By Dianna Cohen | Triple Pundit | September 2, 2015
Look around you. Our world is full of single-use plastic, meant to be used once and thrown away. And though some of it — depending on the type of plastic — could potentially be recycled or downcycled, the truth is that the majority of it becomes instant garbage, and much of it is winds up fouling our oceans and environment.
While our modern society no doubt depends on, and often benefits from, numerous products made from plastics and synthetic materials, we all too frequently default to single-use and disposables when there are perfectly good, often better and certainly healthier and longer lasting — perhaps even natural, alternatives.
To illustrate the point, consider a meal at your local eatery. Food may well be served to you on a single-use plastic plate with disposable plastic utensils. Often, your drink will come with a plastic straw – the cup itself made of plastic. If the restaurant serves wine, enjoy, but it’s possible the bottle will be sealed with a plastic stopper or aluminum screw cap lined with a plastic coating. When it’s time to leave, your leftovers may well be handed to you in a plastic or polystyrene container.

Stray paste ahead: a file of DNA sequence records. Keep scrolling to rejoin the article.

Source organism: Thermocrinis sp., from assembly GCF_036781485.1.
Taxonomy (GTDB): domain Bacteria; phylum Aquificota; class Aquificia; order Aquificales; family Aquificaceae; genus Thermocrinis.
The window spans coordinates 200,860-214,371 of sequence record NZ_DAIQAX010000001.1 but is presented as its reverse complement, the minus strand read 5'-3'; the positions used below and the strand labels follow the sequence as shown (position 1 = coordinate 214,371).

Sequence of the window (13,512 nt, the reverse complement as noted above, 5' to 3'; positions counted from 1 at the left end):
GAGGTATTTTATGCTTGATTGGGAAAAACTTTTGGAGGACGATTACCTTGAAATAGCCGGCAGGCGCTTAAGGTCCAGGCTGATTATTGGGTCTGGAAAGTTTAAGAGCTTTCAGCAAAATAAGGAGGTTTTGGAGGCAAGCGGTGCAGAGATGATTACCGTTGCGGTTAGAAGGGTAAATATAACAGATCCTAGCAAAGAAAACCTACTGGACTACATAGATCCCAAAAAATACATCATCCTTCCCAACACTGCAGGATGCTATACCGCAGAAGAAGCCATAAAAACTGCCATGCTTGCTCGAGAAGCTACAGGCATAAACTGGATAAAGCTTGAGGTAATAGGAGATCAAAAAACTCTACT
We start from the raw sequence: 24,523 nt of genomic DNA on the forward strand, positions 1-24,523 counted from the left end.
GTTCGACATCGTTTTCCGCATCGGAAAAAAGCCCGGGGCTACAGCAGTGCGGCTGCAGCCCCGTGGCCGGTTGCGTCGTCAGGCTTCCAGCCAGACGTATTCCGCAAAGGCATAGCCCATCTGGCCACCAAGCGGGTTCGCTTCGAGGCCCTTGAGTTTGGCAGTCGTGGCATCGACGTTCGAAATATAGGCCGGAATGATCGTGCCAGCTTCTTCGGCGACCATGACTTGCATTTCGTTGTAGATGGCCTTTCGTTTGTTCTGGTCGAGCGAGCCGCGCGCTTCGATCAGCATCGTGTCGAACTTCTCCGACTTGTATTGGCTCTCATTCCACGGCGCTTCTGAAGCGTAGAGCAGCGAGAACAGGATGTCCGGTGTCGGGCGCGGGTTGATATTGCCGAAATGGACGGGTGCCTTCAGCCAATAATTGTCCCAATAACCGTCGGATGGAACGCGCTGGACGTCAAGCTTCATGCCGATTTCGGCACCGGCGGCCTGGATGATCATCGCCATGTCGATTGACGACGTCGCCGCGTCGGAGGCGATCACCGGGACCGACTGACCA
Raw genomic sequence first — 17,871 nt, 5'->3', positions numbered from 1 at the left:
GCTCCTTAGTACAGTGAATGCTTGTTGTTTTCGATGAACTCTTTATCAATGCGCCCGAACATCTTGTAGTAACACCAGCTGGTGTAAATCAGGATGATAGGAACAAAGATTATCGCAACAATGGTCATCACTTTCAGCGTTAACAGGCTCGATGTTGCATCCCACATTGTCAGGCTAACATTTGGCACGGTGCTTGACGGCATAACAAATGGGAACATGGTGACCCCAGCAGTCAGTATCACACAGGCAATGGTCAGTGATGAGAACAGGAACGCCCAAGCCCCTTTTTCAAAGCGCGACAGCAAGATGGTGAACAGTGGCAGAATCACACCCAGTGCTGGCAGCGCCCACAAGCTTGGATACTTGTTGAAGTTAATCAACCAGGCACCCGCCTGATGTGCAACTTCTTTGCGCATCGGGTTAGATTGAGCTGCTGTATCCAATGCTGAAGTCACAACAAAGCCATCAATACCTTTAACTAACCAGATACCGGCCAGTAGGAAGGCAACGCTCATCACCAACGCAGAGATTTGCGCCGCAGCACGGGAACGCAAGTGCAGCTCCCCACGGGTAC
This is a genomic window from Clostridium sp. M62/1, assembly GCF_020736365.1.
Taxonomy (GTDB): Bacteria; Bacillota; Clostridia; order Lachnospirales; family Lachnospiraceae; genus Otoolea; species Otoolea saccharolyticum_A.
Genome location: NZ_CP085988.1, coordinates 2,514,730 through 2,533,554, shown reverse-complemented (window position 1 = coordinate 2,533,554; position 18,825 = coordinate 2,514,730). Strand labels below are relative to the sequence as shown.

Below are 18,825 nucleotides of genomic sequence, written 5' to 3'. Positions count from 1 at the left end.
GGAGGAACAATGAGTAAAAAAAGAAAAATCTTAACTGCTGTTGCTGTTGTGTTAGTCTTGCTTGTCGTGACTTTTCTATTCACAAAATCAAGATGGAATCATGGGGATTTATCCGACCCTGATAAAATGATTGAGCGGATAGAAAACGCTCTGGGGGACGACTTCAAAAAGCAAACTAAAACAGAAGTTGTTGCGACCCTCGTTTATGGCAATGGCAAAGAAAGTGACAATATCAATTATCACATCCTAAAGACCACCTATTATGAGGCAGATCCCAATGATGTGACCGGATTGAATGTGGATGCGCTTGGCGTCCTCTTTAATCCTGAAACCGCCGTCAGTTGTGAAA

Is all this plastic a good thing? The world produces 300 million tons of plastic each year — and while much of it may be marketed as “disposable,” in the U.S, less than 22 percent of the material is actually recycled. As actor, activist and Plastic Pollution Coalitionambassador Jeff Bridges says in a new video: “Plastic is a material the earth cannot digest. Every piece of plastic ever made is still with us.” It continues to accumulate in the environment, to leach toxins into our groundwater and foul our oceans. And harmful chemicals leached by plastics are present in the bloodstream and tissue of almost every one of us, including newborns.
Don’t believe the price of convenience in our throwaway culture is too high? Look also at these compelling images by Chris Jordan, which capture plastic pollution in the stomachs of dead, desiccated, adolescent Laysan albatross nesting on Midway Atoll in the middle of the Pacific Ocean.
These birds are a metaphor for us. We are stuffing ourselves full of plastic and the toxins that leach from plastic into our bodies, and we don’t even know it.
What can we do about it? We can start by refusing and replacing the most common, easily avoidable single-use plastic items in our lives
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